From the album One for the Road (1980)

Some YouTube videos are unavailable outside the US

Saturday, October 10, 2020

Born to be Mild

Does every week in 2020 have to be weirder than the one before? The news was filled with scandal, sickness, and outrage, yet the most memorable character was a common housefly.

Before we started our cartoon work on Monday morning, we headed to our county elections office and submitted our ballot for the November election. Fingers are crossed here.

Let's see what emerged from Bizarro Studios North over the last six days.

This joke eluded some readers, since most vanity plates seem to be based on the omission of letters to suggest a word or phrase. Ours is, I believe, more elegant. To get this one, you simply have to pronounce each letter in sequence.

This might simply be someone acting out of an abundance of caution. Whatever the motivation, one must admire the character's ability to operate the remote control while wearing  those gloves.

The Law of the West establishes that every chuck wagon leader must be nicknamed either "Wishbone" or "Cookie."

One-eyed jacks don't have to put up with this kind of pressure.

Etiquette is important everywhere.

That was certainly my goal.

Thanks for taking time out from fretting about the future of the American Experiment to read a few cartoons. Please come back regularly.

Don't forget to visit Dan Piraro's blog for additional commentary and another spectacular Bizarro Sunday page.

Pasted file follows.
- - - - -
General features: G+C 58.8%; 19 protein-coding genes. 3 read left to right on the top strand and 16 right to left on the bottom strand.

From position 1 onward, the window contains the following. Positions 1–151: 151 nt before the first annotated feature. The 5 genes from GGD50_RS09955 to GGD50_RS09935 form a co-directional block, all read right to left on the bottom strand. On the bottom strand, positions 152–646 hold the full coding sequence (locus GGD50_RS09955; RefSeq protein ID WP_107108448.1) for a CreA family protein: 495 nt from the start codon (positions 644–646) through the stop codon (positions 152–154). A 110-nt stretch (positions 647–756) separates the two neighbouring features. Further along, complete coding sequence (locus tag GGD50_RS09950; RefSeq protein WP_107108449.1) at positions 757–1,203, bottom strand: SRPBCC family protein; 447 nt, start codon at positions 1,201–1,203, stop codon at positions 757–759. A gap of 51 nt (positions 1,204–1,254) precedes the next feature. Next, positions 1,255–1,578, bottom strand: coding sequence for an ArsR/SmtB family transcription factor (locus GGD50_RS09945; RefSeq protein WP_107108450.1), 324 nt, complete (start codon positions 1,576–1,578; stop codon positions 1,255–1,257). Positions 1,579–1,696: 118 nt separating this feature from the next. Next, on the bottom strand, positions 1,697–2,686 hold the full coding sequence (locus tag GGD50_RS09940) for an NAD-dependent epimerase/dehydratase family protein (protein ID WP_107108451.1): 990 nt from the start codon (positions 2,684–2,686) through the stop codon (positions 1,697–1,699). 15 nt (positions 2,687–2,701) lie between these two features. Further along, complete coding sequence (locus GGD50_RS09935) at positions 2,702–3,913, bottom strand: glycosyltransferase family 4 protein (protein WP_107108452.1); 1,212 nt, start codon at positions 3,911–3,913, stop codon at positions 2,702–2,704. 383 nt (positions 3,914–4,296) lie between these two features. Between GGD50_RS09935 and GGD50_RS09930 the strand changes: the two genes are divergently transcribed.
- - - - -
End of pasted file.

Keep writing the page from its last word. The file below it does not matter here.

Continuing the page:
Also, if you're not already hooked, I recommend checking out Dan "Diego" Piraro's surreal western graphic novel Peyote Cowboy. Every episode is available to read for free.

Bonus Track

(Some YouTube videos are not available outside the US)

Saturday, October 03, 2020

Designated Dummy

It's been yet another wild week, with current events more outrageous than anything on the funny pages. I wouldn't know where to start commenting on recent news, and would probably be unable to stop, so instead, I'll go directly to a review of this week's cartoons.

My favorite comment on Monday's gag came from award-winning cartoonist Vince Dorse:

Vince has been doing an entertaining series of videos where he tries out various art materials and techniques. You can follow Vince on Twitter, too.

Tuesday's comic presented a variation on a common cartoon setup, and benefited from coincidental timing. It appeared the day after news broke regarding a certain political figure's federal tax history.

The sculpture shown in the lower right corner is Virgil Partch's comic character Big George. Partch was a prolific and hilarious cartoonist, and is hugely admired here at Bizarro Studios North.
He even looked like a cartoon character.

Can a jester have a successful career if his marotte no longer resembles him? 

The castle's staff are betting on whether the job will open up due to retirement or attrition.

If a crash test dummy is your designated driver, you may have a problem. As usual, we put our favorite of the batch in the Friday slot.

I like to imagine that shoemakers stopped calling themselves cobblers because of the word's other meaning.

Don't forget to visit Dan Piraro's blog for more shop talk, and to check out his newest Bizarro Sunday page.

Dan's online graphic novel, Peyote Cowboy, is really getting interesting now. You can read every episode for free, and if you'd like to help him keep doing it, you can support the project on Patreon

That's all from BSN this week. Thanks, as always, for reading Bizarro, and for commenting and sharing.

Bonus Track

Some YouTube videos may not be available outside the US